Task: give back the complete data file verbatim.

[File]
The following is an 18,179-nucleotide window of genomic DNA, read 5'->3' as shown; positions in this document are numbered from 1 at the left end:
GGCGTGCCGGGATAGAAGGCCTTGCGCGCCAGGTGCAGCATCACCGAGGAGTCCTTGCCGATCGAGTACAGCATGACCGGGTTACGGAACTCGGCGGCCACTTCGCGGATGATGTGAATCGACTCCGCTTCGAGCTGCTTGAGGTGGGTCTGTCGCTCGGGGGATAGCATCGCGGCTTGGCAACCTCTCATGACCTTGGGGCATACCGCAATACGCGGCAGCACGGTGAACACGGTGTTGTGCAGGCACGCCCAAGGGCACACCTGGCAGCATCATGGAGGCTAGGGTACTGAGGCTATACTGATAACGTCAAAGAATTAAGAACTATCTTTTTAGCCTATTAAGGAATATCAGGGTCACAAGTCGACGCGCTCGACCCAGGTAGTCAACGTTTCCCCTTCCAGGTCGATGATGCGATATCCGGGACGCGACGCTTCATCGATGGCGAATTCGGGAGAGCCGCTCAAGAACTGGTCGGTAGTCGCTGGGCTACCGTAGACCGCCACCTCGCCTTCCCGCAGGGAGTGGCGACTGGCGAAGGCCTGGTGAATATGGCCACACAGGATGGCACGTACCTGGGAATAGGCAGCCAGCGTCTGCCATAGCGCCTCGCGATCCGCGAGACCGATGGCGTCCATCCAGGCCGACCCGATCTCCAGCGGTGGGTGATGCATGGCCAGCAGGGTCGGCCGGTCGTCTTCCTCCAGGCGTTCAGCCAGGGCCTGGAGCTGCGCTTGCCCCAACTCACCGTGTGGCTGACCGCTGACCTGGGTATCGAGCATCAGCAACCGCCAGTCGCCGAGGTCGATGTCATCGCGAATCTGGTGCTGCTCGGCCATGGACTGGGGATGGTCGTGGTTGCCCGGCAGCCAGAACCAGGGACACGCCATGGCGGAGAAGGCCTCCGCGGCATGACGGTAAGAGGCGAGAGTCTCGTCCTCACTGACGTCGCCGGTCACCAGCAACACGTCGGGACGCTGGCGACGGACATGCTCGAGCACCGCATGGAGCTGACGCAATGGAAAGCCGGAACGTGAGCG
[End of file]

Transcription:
The following is an 18,179-nucleotide window of genomic DNA, read 5'->3' as shown; positions in this document are numbered from 1 at the left end:
GGCGTGCCGGGATAGAAGGCCTTGCGCGCCAGGTGCAGCATCACCGAGGAGTCCTTGCCGATCGAGTACAGCATGACCGGGTTACGGAACTCGGCGGCCACTTCGCGGATGATGTGAATCGACTCCGCTTCGAGCTGCTTGAGGTGGGTCTGTCGCTCGGGGGATAGCATCGCGGCTTGGCAACCTCTCATGACCTTGGGGCATACCGCAATACGCGGCAGCACGGTGAACACGGTGTTGTGCAGGCACGCCCAAGGGCACACCTGGCAGCATCATGGAGGCTAGGGTACTGAGGCTATACTGATAACGTCAAAGAATTAAGAACTATCTTTTTAGCCTATTAAGGAATATCAGGGTCACAAGTCGACGCGCTCGACCCAGGTAGTCAACGTTTCCCCTTCCAGGTCGATGATGCGATATCCGGGACGCGACGCTTCATCGATGGCGAATTCGGGAGAGCCGCTCAAGAACTGGTCGGTAGTCGCTGGGCTACCGTAGACCGCCACCTCGCCTTCCCGCAGGGAGTGGCGACTGGCGAAGGCCTGGTGAATATGGCCACACAGGATGGCACGTACCTGGGAATAGGCAGCCAGCGTCTGCCATAGCGCCTCGCGATCCGCGAGACCGATGGCGTCCATCCAGGCCGACCCGATCTCCAGCGGTGGGTGATGCATGGCCAGCAGGGTCGGCCGGTCGTCTTCCTCCAGGCGTTCAGCCAGGGCCTGGAGCTGCGCTTGCCCCAACTCACCGTGTGGCTGACCGCTGACCTGGGTATCGAGCATCAGCAACCGCCAGTCGCCGAGGTCGATGTCATCGCGAATCTGGTGCTGCTCGGCCATGGACTGGGGATGGTCGTGGTTGCCCGGCAGCCAGAACCAGGGACACGCCATGGCGGAGAAGGCCTCCGCGGCATGACGGTAAGAGGCGAGAGTCTCGTCCTCACTGACGTCGCCGGTCACCAGCAACACGTCGGGACGCTGGCGACGGACATGCTCGAGCACCGCATGGAGCTGACGCAATGGAAAGCCGGAACGTGAGCG